Jeff Hasty

Principal Investigator

Academic Biography

Jeff Hasty received his Ph.D. in physics from the Georgia Institute of Technology in 1997, where he learned how to do science from his advisor Kurt Wiesenfeld. He was subsequently a postdoctoral fellow at Boston University, where he learned engineering from Jim Collins in the Applied BioDynamics Lab ('98-'01). Somewhere during his postdoctoral stay with Jim he mutated from a theoretical physicist into a hybrid computational/molecular biologist. He is currently at the University of California, San Diego, where he is a Professor in the Departments of Molecular Biology and Bioengineering, Director of the BioCircuits Institute, and Co-Director of the UCSD qBio Ph.D Specialization Program. His major scientific achievements have been in the fields of Synthetic and Systems Biology. In Synthetic Biology, he and his group has established a new paradigm for the design and construction of genetic circuits in living cells. They developed this paradigm by engineering new methods for coupling the dynamics of single cells, such that circuit design is viewed at the level of many interacting colonies of bacteria. In Systems Biology, they have shown how regulatory networks that underly metabolism can mediate the cellular response to a dynamically changing environment. Using computational modeling and microfluidic devices, they have predicted and demonstrated the importance of active degradation of unnecessary transcripts upon diauxie shift. They subsequently showed that this process optimizes growth rate due to a spatially localized competition for translational machinery between metabolic transcripts and transcripts that drive cell cycle progression. Technical achievements have focused on the development of microfluidic technology. Their devices are applicable to many cell types and contain traps that are designed to facilitate healthy cell growth in a monolayer, which ensures the same focal plane for high resolution microscopy. They have designed a system that subjects the cells to a periodic or randomly modulated environmental input signals. Cells, constructs, and microfluidic devices from their lab are in use for research and teaching around the world and they are known for sharing genetic circuits and microfluidic technology that ``just work''.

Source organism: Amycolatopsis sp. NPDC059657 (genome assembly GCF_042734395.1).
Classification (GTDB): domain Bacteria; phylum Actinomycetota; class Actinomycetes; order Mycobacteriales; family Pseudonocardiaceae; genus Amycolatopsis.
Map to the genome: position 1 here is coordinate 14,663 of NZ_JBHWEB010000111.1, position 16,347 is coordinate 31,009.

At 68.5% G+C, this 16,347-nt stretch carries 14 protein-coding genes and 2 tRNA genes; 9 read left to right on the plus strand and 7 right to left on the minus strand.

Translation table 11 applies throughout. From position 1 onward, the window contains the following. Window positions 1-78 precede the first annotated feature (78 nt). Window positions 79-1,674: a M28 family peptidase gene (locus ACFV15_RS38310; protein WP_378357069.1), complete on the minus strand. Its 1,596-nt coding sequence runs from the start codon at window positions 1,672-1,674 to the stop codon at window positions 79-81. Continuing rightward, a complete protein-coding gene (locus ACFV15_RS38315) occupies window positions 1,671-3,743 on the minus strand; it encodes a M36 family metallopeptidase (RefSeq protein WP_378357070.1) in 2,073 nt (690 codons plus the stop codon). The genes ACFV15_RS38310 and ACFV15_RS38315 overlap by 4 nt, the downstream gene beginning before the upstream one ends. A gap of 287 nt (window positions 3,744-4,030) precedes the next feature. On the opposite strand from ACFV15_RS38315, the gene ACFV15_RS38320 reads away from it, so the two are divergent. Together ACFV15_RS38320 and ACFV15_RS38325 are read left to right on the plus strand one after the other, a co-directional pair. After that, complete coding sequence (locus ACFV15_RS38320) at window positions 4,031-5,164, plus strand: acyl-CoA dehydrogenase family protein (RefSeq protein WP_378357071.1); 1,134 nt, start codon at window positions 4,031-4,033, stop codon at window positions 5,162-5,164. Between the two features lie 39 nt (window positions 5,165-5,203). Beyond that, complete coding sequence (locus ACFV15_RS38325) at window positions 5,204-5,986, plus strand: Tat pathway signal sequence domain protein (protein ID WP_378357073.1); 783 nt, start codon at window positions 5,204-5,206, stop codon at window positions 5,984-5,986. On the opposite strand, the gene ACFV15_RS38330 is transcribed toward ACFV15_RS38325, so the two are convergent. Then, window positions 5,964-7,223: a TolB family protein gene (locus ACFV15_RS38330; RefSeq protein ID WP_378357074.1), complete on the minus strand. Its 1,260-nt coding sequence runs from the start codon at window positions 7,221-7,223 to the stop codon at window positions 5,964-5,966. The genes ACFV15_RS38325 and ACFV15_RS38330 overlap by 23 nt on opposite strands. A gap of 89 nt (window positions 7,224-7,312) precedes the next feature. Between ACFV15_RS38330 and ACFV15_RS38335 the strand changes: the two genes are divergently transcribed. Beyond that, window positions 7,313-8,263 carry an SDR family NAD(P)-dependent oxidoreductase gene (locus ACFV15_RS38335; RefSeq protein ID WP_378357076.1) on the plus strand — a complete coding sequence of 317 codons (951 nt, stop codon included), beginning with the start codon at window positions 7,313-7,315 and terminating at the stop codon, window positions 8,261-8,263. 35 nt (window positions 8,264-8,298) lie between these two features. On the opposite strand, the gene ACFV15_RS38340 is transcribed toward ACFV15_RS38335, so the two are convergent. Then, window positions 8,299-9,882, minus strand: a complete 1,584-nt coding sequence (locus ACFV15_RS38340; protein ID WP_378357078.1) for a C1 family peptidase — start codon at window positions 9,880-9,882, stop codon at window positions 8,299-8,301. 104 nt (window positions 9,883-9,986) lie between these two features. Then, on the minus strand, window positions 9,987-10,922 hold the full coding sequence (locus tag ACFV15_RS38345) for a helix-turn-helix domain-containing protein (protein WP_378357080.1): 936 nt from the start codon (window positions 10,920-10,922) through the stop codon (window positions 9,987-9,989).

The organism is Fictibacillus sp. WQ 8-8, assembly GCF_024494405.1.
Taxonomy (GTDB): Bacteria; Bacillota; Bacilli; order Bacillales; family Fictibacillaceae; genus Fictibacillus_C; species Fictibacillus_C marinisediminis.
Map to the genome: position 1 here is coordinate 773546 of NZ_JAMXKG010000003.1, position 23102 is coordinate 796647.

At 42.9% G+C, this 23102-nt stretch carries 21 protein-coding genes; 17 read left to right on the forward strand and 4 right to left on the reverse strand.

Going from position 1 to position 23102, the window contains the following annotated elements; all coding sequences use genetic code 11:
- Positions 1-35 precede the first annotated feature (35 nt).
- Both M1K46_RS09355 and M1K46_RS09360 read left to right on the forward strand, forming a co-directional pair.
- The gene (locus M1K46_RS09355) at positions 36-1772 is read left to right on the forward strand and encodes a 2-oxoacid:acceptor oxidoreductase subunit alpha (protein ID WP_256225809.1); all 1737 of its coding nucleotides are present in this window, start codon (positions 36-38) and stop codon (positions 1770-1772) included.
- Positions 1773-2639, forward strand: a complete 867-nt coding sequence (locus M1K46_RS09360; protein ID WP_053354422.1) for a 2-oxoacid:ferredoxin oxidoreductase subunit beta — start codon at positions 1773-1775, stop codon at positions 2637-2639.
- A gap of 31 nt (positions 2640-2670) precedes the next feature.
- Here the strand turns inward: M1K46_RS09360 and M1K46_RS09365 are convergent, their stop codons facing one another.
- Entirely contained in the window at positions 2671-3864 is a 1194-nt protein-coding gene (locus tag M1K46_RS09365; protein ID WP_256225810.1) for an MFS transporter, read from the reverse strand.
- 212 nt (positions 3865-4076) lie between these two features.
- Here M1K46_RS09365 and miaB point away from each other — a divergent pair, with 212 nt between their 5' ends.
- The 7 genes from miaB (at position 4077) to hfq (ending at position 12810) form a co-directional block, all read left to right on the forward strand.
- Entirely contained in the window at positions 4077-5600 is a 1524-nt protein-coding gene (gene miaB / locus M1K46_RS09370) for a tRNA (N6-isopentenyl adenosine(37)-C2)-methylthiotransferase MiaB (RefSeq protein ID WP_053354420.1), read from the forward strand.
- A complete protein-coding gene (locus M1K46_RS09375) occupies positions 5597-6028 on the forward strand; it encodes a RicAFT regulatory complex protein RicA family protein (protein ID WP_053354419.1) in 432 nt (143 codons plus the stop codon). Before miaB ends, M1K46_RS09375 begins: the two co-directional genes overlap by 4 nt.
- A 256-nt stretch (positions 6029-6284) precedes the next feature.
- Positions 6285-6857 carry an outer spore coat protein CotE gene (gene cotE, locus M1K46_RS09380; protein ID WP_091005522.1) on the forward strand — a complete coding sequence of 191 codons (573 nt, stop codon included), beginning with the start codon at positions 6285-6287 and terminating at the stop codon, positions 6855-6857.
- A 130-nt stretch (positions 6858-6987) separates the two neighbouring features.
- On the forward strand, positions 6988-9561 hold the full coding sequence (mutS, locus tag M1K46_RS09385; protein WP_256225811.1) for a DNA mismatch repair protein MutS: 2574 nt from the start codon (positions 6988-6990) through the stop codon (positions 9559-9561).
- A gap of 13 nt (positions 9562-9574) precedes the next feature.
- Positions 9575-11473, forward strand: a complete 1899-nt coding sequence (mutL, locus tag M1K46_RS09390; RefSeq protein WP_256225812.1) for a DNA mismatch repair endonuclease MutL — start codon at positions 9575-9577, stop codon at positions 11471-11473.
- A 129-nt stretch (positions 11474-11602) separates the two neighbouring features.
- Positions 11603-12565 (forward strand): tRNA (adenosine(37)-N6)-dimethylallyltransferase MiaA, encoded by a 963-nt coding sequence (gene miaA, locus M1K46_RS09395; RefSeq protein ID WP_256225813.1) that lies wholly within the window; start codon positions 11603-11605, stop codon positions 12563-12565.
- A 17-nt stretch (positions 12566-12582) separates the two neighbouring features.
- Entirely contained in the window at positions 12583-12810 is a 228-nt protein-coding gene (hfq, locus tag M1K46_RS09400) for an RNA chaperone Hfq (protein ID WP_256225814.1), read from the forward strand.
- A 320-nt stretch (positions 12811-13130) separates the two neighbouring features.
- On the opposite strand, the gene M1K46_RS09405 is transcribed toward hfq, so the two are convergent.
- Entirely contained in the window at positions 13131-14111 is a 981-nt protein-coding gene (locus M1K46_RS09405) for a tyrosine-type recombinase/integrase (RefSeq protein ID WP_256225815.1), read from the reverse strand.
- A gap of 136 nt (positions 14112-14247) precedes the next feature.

Curriculum Vitae